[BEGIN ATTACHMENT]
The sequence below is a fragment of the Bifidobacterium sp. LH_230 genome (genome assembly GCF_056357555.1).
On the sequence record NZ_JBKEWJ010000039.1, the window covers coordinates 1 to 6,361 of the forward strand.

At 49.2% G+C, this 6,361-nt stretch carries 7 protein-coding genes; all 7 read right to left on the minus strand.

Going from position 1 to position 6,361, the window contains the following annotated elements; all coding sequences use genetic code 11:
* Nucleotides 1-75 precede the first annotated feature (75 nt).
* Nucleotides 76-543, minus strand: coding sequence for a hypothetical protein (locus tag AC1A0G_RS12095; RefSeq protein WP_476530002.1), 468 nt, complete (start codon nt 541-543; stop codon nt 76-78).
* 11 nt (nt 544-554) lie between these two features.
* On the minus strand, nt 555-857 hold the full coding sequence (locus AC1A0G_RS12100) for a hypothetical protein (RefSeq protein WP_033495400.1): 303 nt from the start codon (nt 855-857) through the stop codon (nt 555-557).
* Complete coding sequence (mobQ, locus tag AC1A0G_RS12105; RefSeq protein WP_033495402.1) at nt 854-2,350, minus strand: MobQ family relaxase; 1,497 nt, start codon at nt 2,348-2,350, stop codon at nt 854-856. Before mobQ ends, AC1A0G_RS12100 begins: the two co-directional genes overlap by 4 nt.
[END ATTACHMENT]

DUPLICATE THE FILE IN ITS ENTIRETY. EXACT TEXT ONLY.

The sequence below is a fragment of the Bifidobacterium sp. LH_230 genome (genome assembly GCF_056357555.1).
On the sequence record NZ_JBKEWJ010000039.1, the window covers coordinates 1 to 6,361 of the forward strand.

At 49.2% G+C, this 6,361-nt stretch carries 7 protein-coding genes; all 7 read right to left on the minus strand.

Going from position 1 to position 6,361, the window contains the following annotated elements; all coding sequences use genetic code 11:
* Nucleotides 1-75 precede the first annotated feature (75 nt).
* Nucleotides 76-543, minus strand: coding sequence for a hypothetical protein (locus tag AC1A0G_RS12095; RefSeq protein WP_476530002.1), 468 nt, complete (start codon nt 541-543; stop codon nt 76-78).
* 11 nt (nt 544-554) lie between these two features.
* On the minus strand, nt 555-857 hold the full coding sequence (locus AC1A0G_RS12100) for a hypothetical protein (RefSeq protein WP_033495400.1): 303 nt from the start codon (nt 855-857) through the stop codon (nt 555-557).
* Complete coding sequence (mobQ, locus tag AC1A0G_RS12105; RefSeq protein WP_033495402.1) at nt 854-2,350, minus strand: MobQ family relaxase; 1,497 nt, start codon at nt 2,348-2,350, stop codon at nt 854-856. Before mobQ ends, AC1A0G_RS12100 begins: the two co-directional genes overlap by 4 nt.